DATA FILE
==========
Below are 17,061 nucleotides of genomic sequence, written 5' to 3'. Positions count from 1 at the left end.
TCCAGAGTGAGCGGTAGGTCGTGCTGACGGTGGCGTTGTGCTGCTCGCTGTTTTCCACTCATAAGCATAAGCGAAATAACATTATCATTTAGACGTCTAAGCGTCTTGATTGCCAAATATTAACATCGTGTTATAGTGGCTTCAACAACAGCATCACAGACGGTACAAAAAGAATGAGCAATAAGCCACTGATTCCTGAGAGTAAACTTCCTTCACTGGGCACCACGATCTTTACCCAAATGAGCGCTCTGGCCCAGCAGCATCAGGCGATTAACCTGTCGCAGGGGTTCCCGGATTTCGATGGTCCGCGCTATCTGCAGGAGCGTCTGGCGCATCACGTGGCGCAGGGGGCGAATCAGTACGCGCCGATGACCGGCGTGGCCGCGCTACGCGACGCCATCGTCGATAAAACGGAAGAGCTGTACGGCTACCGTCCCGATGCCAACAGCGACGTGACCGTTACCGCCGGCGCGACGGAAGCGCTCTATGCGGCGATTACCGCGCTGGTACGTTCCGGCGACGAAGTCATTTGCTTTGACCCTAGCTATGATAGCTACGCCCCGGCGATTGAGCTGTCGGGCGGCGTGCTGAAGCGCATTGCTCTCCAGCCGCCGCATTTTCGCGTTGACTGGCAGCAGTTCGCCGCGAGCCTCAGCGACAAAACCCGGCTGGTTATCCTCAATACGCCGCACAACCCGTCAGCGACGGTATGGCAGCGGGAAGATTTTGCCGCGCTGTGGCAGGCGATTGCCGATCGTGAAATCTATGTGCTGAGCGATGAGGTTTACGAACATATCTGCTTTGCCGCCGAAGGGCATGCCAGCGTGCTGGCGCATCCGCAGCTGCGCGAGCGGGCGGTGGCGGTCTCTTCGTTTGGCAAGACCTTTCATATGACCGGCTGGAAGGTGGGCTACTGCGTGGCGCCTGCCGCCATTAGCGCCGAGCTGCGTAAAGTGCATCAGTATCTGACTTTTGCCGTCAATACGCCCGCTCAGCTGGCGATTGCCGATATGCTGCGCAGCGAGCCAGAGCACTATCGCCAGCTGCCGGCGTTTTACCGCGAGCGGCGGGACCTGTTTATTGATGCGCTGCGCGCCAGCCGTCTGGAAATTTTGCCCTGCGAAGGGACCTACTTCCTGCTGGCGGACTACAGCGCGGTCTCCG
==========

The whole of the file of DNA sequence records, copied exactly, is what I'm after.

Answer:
Below are 17,061 nucleotides of genomic sequence, written 5' to 3'. Positions count from 1 at the left end.
TCCAGAGTGAGCGGTAGGTCGTGCTGACGGTGGCGTTGTGCTGCTCGCTGTTTTCCACTCATAAGCATAAGCGAAATAACATTATCATTTAGACGTCTAAGCGTCTTGATTGCCAAATATTAACATCGTGTTATAGTGGCTTCAACAACAGCATCACAGACGGTACAAAAAGAATGAGCAATAAGCCACTGATTCCTGAGAGTAAACTTCCTTCACTGGGCACCACGATCTTTACCCAAATGAGCGCTCTGGCCCAGCAGCATCAGGCGATTAACCTGTCGCAGGGGTTCCCGGATTTCGATGGTCCGCGCTATCTGCAGGAGCGTCTGGCGCATCACGTGGCGCAGGGGGCGAATCAGTACGCGCCGATGACCGGCGTGGCCGCGCTACGCGACGCCATCGTCGATAAAACGGAAGAGCTGTACGGCTACCGTCCCGATGCCAACAGCGACGTGACCGTTACCGCCGGCGCGACGGAAGCGCTCTATGCGGCGATTACCGCGCTGGTACGTTCCGGCGACGAAGTCATTTGCTTTGACCCTAGCTATGATAGCTACGCCCCGGCGATTGAGCTGTCGGGCGGCGTGCTGAAGCGCATTGCTCTCCAGCCGCCGCATTTTCGCGTTGACTGGCAGCAGTTCGCCGCGAGCCTCAGCGACAAAACCCGGCTGGTTATCCTCAATACGCCGCACAACCCGTCAGCGACGGTATGGCAGCGGGAAGATTTTGCCGCGCTGTGGCAGGCGATTGCCGATCGTGAAATCTATGTGCTGAGCGATGAGGTTTACGAACATATCTGCTTTGCCGCCGAAGGGCATGCCAGCGTGCTGGCGCATCCGCAGCTGCGCGAGCGGGCGGTGGCGGTCTCTTCGTTTGGCAAGACCTTTCATATGACCGGCTGGAAGGTGGGCTACTGCGTGGCGCCTGCCGCCATTAGCGCCGAGCTGCGTAAAGTGCATCAGTATCTGACTTTTGCCGTCAATACGCCCGCTCAGCTGGCGATTGCCGATATGCTGCGCAGCGAGCCAGAGCACTATCGCCAGCTGCCGGCGTTTTACCGCGAGCGGCGGGACCTGTTTATTGATGCGCTGCGCGCCAGCCGTCTGGAAATTTTGCCCTGCGAAGGGACCTACTTCCTGCTGGCGGACTACAGCGCGGTCTCCG